A tribute to Pandit Jasraj: Of glamour and gharana

Sumiran kar le mere mana…

Of late, I had been listening every morning to Pandit Jasraj’s rendition of this Kabir bhajan, set in Raga Bhairavi. Mesmerised by the sheer range of Jasraj’s sonorous voice, spanning three octaves, now soaring, now descending, creating a thousand melodic designs; the radiance on his smiling countenance; the depth of emotion in his voice as he gave sound to poignant lyrics like "deep bina mandir suna"; and the flourish with which he sang. Little wonder that Pandit Jasraj strode through eight decades of performing, teaching, and disseminating the opulence and deep beauty of Indian classical music – aptly decorated with high honours like the Padma Vibhushan award (conferred in 2000). His demise on this 17 August cannot but dent India’s musical scene.

In the mid-70s, with the advent of television, the clientele of Indian classical music shrank somewhat; the threat keened in the 80s with the entry of television serials. Suddenly people were watching and not just hearing musicians. And vocalists with their absorbed, solemn looks, unravelling classical delicacies, were a tad intimidating to the lay audience. At this juncture, Pandit Bhimsen Joshi and even more so Pandit Jasraj popularised classical music by bringing what singer-composer Shurjo Bhattacharya terms as "dramatisation" into their performances without compromising on classicism. If Joshi drew the indigenous "Abhang" into his recitals, Jasraj belonging to the Mewati gharana of Haryana, blended "Pushtimargi haveli sangeet" into his khayal concerts.

Observes Shurjo Bhattacharya in shraddhanjali, "What Ravi Shankar did for the sitar, Jasraj did for vocal classical performances. With his charismatic looks, apparel and intensity of 'bhavas' in his recitals, Jasraj brought glamour into presentations and gave "sanjeevani sudha" to classical music. Most importantly, he sang with a smile, unlike most vocalists. People started following him, reassured classical music was to be enjoyed and nothing to be afraid of."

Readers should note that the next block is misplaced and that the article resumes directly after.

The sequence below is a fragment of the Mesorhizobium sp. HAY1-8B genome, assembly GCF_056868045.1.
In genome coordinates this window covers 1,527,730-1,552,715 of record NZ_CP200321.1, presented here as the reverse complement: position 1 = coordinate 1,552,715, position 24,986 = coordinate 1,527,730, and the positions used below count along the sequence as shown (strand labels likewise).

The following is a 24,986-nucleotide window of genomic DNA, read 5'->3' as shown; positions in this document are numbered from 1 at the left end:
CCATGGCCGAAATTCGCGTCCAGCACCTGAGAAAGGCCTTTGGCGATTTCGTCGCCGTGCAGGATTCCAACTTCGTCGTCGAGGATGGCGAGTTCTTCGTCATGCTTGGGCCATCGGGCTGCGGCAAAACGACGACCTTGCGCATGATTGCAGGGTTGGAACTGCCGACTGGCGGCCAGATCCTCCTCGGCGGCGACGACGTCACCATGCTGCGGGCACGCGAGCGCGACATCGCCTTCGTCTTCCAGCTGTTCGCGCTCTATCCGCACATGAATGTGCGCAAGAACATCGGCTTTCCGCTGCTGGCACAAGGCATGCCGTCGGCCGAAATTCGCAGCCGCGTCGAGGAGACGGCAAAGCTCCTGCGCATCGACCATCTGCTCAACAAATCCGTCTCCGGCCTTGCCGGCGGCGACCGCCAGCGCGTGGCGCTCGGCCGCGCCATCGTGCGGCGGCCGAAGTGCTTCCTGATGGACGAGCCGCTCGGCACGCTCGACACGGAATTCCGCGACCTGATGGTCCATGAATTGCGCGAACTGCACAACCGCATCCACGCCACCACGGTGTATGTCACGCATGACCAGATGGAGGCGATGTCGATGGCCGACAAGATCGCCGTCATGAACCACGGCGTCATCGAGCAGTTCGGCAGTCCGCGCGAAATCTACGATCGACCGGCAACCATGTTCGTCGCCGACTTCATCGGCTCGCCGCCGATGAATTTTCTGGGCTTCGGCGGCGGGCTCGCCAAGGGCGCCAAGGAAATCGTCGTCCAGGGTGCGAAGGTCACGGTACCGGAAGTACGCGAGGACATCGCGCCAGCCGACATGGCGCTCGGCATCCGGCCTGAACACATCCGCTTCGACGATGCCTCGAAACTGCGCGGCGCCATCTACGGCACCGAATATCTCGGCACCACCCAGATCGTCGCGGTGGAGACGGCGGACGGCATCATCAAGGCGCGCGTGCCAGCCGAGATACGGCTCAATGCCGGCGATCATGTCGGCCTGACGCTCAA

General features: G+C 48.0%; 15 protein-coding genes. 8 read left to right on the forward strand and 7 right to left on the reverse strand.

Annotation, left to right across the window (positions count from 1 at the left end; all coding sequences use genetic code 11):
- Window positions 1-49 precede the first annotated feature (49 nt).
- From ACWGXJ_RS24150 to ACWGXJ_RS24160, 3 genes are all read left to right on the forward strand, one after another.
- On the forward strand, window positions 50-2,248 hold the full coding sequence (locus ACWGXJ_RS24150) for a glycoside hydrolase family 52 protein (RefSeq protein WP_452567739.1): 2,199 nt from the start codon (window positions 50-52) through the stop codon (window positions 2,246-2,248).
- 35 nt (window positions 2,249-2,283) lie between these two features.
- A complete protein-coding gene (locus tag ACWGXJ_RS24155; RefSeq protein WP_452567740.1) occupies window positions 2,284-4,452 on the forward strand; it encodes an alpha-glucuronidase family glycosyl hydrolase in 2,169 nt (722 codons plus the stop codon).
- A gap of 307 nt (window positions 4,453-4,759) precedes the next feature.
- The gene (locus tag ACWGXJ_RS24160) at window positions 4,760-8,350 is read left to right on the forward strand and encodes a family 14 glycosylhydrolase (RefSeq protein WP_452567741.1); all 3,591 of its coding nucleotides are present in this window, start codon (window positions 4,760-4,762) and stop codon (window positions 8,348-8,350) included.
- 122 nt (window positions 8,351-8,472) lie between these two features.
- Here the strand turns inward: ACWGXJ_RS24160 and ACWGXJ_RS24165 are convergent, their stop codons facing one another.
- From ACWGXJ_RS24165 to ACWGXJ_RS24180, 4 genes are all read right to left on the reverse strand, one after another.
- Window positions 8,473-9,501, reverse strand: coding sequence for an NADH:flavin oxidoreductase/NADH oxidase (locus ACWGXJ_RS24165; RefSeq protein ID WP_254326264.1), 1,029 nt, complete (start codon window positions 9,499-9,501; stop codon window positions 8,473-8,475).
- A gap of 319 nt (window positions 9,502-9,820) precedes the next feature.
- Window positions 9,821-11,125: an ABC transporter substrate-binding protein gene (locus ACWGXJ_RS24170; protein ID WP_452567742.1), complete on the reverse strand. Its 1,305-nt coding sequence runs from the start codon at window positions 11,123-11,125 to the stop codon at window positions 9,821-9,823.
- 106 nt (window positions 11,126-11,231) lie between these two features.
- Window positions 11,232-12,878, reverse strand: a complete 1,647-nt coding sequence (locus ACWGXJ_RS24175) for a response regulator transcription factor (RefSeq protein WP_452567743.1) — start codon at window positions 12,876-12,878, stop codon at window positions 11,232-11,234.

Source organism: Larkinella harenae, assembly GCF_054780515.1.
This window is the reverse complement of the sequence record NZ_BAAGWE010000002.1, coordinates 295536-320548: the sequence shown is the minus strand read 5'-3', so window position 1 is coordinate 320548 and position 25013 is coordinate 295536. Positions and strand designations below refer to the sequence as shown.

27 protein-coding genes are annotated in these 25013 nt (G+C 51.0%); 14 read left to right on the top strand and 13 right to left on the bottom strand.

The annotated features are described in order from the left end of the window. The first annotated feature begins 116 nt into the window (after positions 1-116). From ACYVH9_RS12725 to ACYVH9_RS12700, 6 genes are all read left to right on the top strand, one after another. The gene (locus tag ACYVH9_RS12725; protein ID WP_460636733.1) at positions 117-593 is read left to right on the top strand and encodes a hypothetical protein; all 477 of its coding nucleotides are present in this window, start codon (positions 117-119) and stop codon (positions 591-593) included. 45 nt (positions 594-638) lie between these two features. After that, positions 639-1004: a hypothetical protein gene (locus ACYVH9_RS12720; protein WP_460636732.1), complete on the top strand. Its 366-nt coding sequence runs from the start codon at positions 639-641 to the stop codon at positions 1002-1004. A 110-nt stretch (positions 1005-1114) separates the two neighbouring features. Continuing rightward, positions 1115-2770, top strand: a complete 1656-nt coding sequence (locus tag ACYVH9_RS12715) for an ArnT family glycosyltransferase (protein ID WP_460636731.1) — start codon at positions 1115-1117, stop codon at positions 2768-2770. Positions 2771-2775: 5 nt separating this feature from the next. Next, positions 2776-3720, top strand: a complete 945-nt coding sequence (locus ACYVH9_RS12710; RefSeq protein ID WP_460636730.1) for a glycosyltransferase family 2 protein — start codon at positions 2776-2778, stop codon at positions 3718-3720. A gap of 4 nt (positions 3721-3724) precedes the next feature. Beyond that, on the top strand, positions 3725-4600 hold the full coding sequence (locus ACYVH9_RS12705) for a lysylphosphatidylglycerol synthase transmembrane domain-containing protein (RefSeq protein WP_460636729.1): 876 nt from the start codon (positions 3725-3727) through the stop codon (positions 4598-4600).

While the glamour aspect of Jasraj's performances elicited some criticism, it was overpowered by the magnetic pull of his recitals and audience adulation. Mourning his loss, renowned tabla player Pandit Nayan Ghosh, currently heading the prestigious Sangit Mahabharati, says, "His vocalism reflected his youthful approach to life. He had a magnificent voice with an expansive range and presented rare traditional ragas with exceptional flair. He created a unique style, notable for its ornate and colourful expressions. His vast knowledge and repertoire of the Pushtimargi Haveli Sangeet added a beautiful dimension to his music."

Ghosh, whose family had a long association with Pandit Jasrajji and his elder brothers, Pt. Maniramji and Pt. Pratap Narayanji, states, "I was privileged to have known him since my childhood. It’s a rare honour that three generations of our family performed with him on numerous occasions -- my father (Pandit Nikhil Ghosh ) myself and my son Ishaan."

Apart from performing, Jasraj schooled many eminent musicians (violinist Kala Ramnath, Anuradha Paudwal, Sadhana Sargam, inter alia) and understandably inspired many like music composer- sitarist-writer Tushar Bhatia. Recalls Bhatia, "My journey into Indian classical music began with listening to Pt. Jasraj. When I was growing up in the 70s, I would attend every concert of his with my parents, spellbound. In private mehfils, Panditji would seek me out, saying where is my 'beta' and ask me to sit in the front. He would come to our house and he taught me to play the tanpura. Later, when I did the music for the television show, Chakravyuh, he called me up and praised my composition. He was very affectionate towards me till the end."

Among Pandit Jasraj's musical achievements, Bhatia ranks high Panditji's propagation of devotional music. "In last 50 years, Pt. Jasraj brought the work of Ashtachaap poets of the medieval period (Surdas, Parmananda Das, and others) into the classical domain. Some of Panditji’s bandishes that remain embedded in my memory are: Matakalika, Aur raag sab bane baarati, dulha raga Basant, Aye ati dhum-dham, and Karata shringar maiyya mana bhavana.” Jasraj clearly has left us a rich musical legacy. As Nayan Ghosh says, "Personally, I will deeply miss my Pujya kaka, but his unique music is there to live on forever."

(The writer is an author, journalist and sitarist)

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